Timeline of Related News
More than 1,300 Hyundai vehicles have burst into flames, now the government wants to know why. It’s about time. The National Highway Traffic Safety Administration (NHTSA) was petitioned to look into these non-collision fires last June.
Multiple State Attorneys are looking to turn up the heat on Hyundai and Kia. An increasing number of cars are going up in spontaneous flames and I’m glad to see somebody’s willing to step up and investigate.
What are the odds that your car will set itself on fire without ever being involved in a collision? Much higher than you’d think, especially if you’re one of these 3 million Hyundai and Kia owners.
Apparently Hyundai’s latest seat belt recall did enough to satisfy the government, who announced they’re closing their recall.
NHTSA continued the investigation after the first recall because safety regulators believed a better fix should be applied by dealers. Regulators were concerned about how the connectors were built to be removed from the pretensioners when working on the cars. But the connectors could release in a crash if they weren't properly reconnected during maintenance.
The government says they can’t find evidence of a safety defect with the electronic parking brake in the 2016 Sonata. They’ve closed their investigation.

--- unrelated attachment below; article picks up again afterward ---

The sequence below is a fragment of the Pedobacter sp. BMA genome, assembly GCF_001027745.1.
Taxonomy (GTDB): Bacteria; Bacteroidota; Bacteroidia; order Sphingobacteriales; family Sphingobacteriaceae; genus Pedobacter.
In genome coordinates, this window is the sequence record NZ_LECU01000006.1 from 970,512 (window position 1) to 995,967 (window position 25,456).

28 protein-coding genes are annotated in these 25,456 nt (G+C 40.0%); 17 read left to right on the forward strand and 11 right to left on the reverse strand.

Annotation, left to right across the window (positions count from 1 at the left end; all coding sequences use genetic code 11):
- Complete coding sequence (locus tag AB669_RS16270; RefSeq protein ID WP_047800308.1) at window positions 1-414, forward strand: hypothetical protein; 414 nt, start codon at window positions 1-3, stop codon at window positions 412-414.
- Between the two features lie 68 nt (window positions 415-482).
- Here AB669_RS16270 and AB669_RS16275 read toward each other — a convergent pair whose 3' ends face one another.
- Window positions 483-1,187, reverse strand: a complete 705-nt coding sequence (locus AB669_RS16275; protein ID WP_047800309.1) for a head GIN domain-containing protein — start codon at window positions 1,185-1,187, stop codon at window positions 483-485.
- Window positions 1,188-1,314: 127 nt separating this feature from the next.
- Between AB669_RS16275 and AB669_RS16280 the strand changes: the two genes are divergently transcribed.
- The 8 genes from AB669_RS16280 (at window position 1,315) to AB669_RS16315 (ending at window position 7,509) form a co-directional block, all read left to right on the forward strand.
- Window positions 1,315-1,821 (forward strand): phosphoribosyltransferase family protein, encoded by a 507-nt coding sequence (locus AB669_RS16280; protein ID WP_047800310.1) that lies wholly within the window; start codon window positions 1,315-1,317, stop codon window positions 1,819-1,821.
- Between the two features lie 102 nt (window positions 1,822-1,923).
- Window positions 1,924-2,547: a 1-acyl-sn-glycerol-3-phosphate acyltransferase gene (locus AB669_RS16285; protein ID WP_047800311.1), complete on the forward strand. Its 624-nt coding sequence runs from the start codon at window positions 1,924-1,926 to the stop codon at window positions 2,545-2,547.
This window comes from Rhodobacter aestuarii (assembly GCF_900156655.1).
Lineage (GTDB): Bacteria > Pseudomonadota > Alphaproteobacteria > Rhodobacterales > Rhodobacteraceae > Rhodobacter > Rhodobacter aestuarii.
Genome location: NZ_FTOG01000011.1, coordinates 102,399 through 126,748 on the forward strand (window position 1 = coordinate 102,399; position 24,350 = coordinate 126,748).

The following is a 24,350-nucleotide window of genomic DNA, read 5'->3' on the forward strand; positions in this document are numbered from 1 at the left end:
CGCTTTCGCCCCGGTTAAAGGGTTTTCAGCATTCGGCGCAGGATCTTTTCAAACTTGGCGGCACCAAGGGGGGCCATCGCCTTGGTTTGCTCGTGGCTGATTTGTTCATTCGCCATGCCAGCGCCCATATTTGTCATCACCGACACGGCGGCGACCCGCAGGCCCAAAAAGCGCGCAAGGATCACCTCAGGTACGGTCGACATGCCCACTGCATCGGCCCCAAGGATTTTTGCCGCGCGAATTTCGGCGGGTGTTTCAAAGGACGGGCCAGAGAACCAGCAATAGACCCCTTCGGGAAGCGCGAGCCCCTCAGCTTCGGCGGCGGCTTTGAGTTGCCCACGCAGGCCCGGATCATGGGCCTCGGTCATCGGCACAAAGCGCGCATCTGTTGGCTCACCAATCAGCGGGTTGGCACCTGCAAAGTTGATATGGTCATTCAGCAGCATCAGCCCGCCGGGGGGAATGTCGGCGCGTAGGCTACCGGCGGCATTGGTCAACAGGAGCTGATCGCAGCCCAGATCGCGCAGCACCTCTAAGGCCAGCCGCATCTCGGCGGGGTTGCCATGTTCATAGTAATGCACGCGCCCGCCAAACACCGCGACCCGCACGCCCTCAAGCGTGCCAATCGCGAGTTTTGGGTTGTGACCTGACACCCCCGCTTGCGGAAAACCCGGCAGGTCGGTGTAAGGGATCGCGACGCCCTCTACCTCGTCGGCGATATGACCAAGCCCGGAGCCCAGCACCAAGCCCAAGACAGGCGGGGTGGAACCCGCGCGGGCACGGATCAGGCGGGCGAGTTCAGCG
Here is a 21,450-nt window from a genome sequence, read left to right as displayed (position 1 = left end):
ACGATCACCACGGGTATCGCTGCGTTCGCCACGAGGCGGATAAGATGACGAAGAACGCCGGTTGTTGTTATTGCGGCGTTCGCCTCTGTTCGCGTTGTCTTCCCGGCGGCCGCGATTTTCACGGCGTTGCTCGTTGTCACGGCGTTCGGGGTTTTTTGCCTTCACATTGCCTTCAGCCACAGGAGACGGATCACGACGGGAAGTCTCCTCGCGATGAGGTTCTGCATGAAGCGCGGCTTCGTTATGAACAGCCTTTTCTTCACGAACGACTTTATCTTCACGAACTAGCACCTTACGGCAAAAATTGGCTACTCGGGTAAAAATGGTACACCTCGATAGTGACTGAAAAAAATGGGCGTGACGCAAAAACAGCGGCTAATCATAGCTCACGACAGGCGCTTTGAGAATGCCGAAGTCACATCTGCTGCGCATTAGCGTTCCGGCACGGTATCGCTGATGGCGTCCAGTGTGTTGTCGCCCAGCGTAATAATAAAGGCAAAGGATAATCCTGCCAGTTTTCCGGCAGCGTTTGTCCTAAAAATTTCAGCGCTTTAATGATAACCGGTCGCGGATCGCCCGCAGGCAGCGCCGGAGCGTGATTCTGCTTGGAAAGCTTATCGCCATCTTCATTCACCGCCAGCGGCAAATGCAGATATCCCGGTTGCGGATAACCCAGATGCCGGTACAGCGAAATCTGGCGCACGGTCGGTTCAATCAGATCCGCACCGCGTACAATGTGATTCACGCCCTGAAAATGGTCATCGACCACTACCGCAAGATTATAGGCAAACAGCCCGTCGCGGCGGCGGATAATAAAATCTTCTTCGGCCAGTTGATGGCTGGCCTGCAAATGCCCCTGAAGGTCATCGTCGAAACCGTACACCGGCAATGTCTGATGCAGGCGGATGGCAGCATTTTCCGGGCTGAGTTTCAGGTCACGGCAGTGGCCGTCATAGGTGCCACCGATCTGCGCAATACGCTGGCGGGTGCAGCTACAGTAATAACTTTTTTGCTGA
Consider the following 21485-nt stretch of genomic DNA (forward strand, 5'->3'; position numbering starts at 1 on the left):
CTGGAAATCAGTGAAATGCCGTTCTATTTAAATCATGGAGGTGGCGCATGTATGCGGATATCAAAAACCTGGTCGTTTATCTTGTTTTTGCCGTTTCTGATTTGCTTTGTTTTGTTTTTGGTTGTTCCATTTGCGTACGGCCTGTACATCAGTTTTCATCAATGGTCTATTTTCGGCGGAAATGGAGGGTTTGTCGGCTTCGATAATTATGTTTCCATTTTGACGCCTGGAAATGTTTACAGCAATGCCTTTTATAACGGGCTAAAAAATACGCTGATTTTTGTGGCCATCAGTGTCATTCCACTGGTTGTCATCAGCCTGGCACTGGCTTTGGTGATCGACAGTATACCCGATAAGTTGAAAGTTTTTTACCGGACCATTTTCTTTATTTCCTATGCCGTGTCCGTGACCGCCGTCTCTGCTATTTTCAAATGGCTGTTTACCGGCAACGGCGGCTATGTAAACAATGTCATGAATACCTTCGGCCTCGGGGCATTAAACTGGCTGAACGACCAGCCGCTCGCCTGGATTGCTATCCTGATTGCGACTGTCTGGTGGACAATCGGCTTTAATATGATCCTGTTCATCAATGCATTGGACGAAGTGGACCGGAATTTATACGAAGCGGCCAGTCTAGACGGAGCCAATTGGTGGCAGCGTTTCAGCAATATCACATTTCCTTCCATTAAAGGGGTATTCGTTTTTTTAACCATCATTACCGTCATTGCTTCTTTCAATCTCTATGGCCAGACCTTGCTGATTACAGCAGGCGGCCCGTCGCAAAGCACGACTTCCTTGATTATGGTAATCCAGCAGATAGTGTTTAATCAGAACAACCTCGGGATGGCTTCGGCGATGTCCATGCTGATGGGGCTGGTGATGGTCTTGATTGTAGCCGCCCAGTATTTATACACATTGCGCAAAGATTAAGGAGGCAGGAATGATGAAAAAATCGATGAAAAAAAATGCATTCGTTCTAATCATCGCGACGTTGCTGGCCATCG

Safety regulators knew that Hyundai had issued a technical service bulletin to dealers in May 2016 about problems with the electronic parking brake systems and NHTSA wanted to know if the proposed repairs did indeed fix the cars.
The feds are investigating why front passenger seat belts are detaching from their pretensioner during crashes involving the 2013 Sonata.
The National Highway Traffic Safety Administration (NHTSA) is looking into possible problems with the front passenger seat belts in 2013 Hyundai Sonata cars after two reports were filed concerning seat belts that failed.
2012 Veloster owners should keep an eye out for a possible sunroof recall. Just keep that eye pointed down, or risk getting some glass in it.
The Office of Defects Investigation, a part of the National Highway Traffic Safety Administration, is taking a close look at the 2012 Hyundai Veloster after receiving 11 complaints that the sunroof exploded.